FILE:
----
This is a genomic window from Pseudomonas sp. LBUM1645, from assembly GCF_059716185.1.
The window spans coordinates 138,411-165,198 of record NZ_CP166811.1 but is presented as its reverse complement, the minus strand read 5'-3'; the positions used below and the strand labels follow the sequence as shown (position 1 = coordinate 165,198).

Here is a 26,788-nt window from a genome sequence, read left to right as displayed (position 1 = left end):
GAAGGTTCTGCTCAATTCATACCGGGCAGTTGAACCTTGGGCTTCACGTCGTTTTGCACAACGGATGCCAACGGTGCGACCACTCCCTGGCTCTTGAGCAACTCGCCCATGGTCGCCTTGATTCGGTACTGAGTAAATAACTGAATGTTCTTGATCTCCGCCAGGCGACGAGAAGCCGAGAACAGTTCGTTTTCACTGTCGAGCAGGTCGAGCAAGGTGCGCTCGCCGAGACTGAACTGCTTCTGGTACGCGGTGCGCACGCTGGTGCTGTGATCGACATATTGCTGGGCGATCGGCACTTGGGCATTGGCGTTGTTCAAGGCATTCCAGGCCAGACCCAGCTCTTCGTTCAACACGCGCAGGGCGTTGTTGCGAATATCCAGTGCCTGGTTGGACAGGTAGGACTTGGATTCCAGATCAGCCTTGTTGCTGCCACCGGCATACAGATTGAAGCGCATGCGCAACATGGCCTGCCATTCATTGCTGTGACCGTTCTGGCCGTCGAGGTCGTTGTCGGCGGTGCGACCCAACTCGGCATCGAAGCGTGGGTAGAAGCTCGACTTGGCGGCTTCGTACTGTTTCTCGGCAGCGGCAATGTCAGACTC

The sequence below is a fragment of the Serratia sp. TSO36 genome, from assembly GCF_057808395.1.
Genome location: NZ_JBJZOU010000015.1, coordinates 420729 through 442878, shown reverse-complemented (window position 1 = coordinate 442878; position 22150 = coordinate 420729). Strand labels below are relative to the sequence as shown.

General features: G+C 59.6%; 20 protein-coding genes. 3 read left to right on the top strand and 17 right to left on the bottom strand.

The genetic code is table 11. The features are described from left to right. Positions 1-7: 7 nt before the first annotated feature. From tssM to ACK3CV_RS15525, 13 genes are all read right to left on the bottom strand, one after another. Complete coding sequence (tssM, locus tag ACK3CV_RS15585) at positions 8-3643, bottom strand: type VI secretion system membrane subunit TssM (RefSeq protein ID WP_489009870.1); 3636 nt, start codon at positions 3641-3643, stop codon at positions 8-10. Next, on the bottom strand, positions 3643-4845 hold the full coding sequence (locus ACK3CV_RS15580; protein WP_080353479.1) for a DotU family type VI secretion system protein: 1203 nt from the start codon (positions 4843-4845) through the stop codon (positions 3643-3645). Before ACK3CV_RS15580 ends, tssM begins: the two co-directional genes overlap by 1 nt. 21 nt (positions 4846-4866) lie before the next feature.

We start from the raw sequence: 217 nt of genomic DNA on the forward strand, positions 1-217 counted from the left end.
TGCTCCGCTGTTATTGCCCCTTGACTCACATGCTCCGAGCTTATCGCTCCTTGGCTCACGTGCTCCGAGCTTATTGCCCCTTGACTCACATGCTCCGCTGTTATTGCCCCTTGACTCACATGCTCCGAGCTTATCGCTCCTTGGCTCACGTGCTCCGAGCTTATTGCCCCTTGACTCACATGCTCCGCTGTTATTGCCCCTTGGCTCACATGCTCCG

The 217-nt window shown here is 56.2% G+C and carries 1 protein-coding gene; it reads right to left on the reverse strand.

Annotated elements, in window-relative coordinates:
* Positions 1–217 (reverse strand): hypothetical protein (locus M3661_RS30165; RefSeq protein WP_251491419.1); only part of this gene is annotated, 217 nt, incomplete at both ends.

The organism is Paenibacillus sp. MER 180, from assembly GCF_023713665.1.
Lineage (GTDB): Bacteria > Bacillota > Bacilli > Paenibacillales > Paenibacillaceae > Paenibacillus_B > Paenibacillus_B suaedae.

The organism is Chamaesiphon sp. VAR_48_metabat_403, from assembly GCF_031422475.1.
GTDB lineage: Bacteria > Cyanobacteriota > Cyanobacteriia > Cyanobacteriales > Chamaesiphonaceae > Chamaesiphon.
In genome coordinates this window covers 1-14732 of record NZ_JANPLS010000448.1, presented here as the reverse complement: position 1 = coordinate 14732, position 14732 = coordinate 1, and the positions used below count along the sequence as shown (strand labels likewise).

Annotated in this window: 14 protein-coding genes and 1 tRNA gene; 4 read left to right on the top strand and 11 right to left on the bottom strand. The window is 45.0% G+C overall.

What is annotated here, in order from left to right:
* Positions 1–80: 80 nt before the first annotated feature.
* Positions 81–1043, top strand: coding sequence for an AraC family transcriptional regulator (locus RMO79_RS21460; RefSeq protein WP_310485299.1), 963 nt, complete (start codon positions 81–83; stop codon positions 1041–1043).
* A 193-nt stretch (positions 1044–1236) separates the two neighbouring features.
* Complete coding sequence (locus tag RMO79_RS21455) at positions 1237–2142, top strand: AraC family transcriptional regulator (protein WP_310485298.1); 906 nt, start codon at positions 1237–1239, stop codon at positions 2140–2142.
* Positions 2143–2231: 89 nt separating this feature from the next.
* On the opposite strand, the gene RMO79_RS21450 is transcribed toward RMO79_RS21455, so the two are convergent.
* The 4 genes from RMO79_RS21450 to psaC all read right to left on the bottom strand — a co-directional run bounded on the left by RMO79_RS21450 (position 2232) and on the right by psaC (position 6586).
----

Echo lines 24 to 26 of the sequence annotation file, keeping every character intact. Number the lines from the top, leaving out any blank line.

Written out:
* Complete coding sequence (locus tag RMO79_RS21455) at positions 1237–2142, top strand: AraC family transcriptional regulator (protein WP_310485298.1); 906 nt, start codon at positions 1237–1239, stop codon at positions 2140–2142.
* Positions 2143–2231: 89 nt separating this feature from the next.
* On the opposite strand, the gene RMO79_RS21450 is transcribed toward RMO79_RS21455, so the two are convergent.